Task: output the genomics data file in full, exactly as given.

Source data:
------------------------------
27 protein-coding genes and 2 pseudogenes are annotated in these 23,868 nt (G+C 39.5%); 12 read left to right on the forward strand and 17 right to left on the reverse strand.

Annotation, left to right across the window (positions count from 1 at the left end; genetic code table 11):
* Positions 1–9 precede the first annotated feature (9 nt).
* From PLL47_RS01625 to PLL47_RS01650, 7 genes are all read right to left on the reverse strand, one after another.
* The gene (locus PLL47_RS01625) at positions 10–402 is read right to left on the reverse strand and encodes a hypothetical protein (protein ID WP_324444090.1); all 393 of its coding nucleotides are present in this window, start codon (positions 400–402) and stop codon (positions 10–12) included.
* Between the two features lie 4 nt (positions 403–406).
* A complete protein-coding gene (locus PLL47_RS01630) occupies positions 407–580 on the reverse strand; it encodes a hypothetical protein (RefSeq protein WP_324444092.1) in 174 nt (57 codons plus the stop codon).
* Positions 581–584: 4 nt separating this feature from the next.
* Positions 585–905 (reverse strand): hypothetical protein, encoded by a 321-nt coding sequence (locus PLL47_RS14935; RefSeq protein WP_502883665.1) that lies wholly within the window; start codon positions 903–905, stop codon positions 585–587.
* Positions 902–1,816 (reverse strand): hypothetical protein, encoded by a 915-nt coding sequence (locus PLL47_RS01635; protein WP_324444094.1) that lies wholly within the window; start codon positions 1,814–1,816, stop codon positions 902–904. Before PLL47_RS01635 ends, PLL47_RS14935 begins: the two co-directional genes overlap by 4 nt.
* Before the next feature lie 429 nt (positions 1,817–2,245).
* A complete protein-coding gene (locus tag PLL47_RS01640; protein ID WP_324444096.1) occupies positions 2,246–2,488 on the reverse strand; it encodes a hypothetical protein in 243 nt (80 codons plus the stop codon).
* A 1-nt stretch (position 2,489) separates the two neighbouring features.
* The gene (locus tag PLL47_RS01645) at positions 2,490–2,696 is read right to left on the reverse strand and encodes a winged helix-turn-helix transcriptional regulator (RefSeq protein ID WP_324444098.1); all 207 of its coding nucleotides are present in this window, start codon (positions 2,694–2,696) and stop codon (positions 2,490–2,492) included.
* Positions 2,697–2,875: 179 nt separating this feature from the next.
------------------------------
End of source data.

27 protein-coding genes and 2 pseudogenes are annotated in these 23,868 nt (G+C 39.5%); 12 read left to right on the forward strand and 17 right to left on the reverse strand.

Annotation, left to right across the window (positions count from 1 at the left end; genetic code table 11):
* Positions 1–9 precede the first annotated feature (9 nt).
* From PLL47_RS01625 to PLL47_RS01650, 7 genes are all read right to left on the reverse strand, one after another.
* The gene (locus PLL47_RS01625) at positions 10–402 is read right to left on the reverse strand and encodes a hypothetical protein (protein ID WP_324444090.1); all 393 of its coding nucleotides are present in this window, start codon (positions 400–402) and stop codon (positions 10–12) included.
* Between the two features lie 4 nt (positions 403–406).
* A complete protein-coding gene (locus PLL47_RS01630) occupies positions 407–580 on the reverse strand; it encodes a hypothetical protein (RefSeq protein WP_324444092.1) in 174 nt (57 codons plus the stop codon).
* Positions 581–584: 4 nt separating this feature from the next.
* Positions 585–905 (reverse strand): hypothetical protein, encoded by a 321-nt coding sequence (locus PLL47_RS14935; RefSeq protein WP_502883665.1) that lies wholly within the window; start codon positions 903–905, stop codon positions 585–587.
* Positions 902–1,816 (reverse strand): hypothetical protein, encoded by a 915-nt coding sequence (locus PLL47_RS01635; protein WP_324444094.1) that lies wholly within the window; start codon positions 1,814–1,816, stop codon positions 902–904. Before PLL47_RS01635 ends, PLL47_RS14935 begins: the two co-directional genes overlap by 4 nt.
* Before the next feature lie 429 nt (positions 1,817–2,245).
* A complete protein-coding gene (locus tag PLL47_RS01640; protein ID WP_324444096.1) occupies positions 2,246–2,488 on the reverse strand; it encodes a hypothetical protein in 243 nt (80 codons plus the stop codon).
* A 1-nt stretch (position 2,489) separates the two neighbouring features.
* The gene (locus tag PLL47_RS01645) at positions 2,490–2,696 is read right to left on the reverse strand and encodes a winged helix-turn-helix transcriptional regulator (RefSeq protein ID WP_324444098.1); all 207 of its coding nucleotides are present in this window, start codon (positions 2,694–2,696) and stop codon (positions 2,490–2,492) included.
* Positions 2,697–2,875: 179 nt separating this feature from the next.